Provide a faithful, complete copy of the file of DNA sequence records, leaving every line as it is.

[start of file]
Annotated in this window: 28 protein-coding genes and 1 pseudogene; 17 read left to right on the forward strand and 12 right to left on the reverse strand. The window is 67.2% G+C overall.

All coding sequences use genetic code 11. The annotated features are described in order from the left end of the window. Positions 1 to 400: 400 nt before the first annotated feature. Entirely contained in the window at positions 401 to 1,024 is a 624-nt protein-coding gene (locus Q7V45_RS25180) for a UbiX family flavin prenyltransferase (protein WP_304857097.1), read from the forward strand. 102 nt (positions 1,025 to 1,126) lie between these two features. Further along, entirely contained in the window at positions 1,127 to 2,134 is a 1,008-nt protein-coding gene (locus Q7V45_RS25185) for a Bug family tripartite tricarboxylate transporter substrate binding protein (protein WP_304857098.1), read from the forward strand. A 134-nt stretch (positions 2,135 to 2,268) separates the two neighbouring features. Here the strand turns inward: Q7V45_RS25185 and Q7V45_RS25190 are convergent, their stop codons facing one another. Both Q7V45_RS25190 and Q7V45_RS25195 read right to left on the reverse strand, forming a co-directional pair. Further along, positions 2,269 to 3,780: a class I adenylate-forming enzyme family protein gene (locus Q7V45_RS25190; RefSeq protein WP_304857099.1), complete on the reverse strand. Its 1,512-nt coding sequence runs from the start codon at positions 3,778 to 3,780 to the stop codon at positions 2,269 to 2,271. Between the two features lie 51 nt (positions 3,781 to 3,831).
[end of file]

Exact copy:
Annotated in this window: 28 protein-coding genes and 1 pseudogene; 17 read left to right on the forward strand and 12 right to left on the reverse strand. The window is 67.2% G+C overall.

All coding sequences use genetic code 11. The annotated features are described in order from the left end of the window. Positions 1 to 400: 400 nt before the first annotated feature. Entirely contained in the window at positions 401 to 1,024 is a 624-nt protein-coding gene (locus Q7V45_RS25180) for a UbiX family flavin prenyltransferase (protein WP_304857097.1), read from the forward strand. 102 nt (positions 1,025 to 1,126) lie between these two features. Further along, entirely contained in the window at positions 1,127 to 2,134 is a 1,008-nt protein-coding gene (locus Q7V45_RS25185) for a Bug family tripartite tricarboxylate transporter substrate binding protein (protein WP_304857098.1), read from the forward strand. A 134-nt stretch (positions 2,135 to 2,268) separates the two neighbouring features. Here the strand turns inward: Q7V45_RS25185 and Q7V45_RS25190 are convergent, their stop codons facing one another. Both Q7V45_RS25190 and Q7V45_RS25195 read right to left on the reverse strand, forming a co-directional pair. Further along, positions 2,269 to 3,780: a class I adenylate-forming enzyme family protein gene (locus Q7V45_RS25190; RefSeq protein WP_304857099.1), complete on the reverse strand. Its 1,512-nt coding sequence runs from the start codon at positions 3,778 to 3,780 to the stop codon at positions 2,269 to 2,271. Between the two features lie 51 nt (positions 3,781 to 3,831).